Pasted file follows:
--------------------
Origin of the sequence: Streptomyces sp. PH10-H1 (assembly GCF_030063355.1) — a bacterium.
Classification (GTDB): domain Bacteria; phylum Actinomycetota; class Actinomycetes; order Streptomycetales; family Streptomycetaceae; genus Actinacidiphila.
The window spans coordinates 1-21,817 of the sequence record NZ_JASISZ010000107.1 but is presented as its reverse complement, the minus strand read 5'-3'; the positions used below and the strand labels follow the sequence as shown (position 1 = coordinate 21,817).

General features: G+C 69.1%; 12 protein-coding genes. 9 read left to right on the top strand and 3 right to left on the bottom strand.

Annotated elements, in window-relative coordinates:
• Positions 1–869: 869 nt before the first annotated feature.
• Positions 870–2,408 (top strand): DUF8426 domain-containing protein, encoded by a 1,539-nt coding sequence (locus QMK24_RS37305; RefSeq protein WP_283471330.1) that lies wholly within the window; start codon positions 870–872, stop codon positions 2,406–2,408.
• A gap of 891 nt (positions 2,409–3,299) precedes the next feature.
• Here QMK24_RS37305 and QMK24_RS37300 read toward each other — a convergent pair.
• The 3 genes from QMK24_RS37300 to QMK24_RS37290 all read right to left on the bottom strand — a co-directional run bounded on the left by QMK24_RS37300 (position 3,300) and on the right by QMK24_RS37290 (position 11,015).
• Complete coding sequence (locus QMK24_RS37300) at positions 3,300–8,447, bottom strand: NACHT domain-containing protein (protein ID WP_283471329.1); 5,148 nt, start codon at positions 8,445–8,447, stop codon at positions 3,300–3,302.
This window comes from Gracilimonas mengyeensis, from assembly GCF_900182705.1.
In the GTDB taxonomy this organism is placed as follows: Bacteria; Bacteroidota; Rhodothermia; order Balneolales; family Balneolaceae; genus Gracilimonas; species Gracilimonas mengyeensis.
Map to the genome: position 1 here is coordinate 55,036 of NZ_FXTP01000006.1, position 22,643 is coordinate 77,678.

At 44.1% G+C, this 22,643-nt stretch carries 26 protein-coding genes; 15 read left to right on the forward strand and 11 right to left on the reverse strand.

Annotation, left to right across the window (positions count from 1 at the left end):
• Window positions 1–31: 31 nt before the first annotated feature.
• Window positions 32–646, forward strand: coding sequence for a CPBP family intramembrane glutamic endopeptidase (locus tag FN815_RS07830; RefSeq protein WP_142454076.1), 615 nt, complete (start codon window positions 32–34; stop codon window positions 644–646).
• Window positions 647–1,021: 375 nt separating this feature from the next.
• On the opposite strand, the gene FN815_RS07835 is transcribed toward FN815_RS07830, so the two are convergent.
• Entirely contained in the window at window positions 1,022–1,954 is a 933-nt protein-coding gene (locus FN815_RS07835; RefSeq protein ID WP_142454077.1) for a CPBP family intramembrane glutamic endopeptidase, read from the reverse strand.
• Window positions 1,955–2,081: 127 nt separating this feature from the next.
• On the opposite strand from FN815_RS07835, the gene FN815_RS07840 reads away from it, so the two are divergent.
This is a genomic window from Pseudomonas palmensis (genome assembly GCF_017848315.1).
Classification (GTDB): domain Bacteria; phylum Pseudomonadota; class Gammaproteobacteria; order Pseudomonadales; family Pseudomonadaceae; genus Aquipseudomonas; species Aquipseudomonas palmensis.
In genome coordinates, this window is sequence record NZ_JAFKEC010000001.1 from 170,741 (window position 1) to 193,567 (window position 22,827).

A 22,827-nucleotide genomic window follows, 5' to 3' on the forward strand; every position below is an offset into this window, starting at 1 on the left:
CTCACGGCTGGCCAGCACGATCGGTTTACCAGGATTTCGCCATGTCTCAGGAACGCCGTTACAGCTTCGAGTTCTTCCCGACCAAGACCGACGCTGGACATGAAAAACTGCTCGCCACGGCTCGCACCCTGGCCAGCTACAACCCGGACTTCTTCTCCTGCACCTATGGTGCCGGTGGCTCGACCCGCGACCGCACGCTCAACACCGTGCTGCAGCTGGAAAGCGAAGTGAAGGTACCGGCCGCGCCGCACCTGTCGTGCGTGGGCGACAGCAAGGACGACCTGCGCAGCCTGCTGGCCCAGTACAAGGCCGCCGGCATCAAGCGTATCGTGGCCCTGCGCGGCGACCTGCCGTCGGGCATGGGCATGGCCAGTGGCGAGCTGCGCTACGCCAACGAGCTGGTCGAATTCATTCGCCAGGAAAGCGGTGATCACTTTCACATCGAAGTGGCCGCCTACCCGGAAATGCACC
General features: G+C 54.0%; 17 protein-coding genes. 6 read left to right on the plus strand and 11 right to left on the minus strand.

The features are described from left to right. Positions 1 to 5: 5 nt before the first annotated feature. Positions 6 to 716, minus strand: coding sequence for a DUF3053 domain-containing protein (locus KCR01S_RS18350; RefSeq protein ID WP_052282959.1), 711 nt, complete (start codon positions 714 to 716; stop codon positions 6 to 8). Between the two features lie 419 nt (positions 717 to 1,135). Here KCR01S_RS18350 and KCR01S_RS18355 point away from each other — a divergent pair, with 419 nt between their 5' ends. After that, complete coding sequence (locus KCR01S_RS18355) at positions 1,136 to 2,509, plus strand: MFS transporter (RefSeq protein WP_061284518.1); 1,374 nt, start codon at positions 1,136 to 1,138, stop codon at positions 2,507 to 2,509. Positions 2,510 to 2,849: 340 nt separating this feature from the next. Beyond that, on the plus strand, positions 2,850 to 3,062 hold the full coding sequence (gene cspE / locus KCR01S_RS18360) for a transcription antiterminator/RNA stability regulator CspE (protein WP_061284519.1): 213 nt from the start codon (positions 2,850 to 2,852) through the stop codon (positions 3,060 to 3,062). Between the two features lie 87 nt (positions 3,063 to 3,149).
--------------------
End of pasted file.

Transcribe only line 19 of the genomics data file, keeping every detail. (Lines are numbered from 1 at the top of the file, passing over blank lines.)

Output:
• Window positions 647–1,021: 375 nt separating this feature from the next.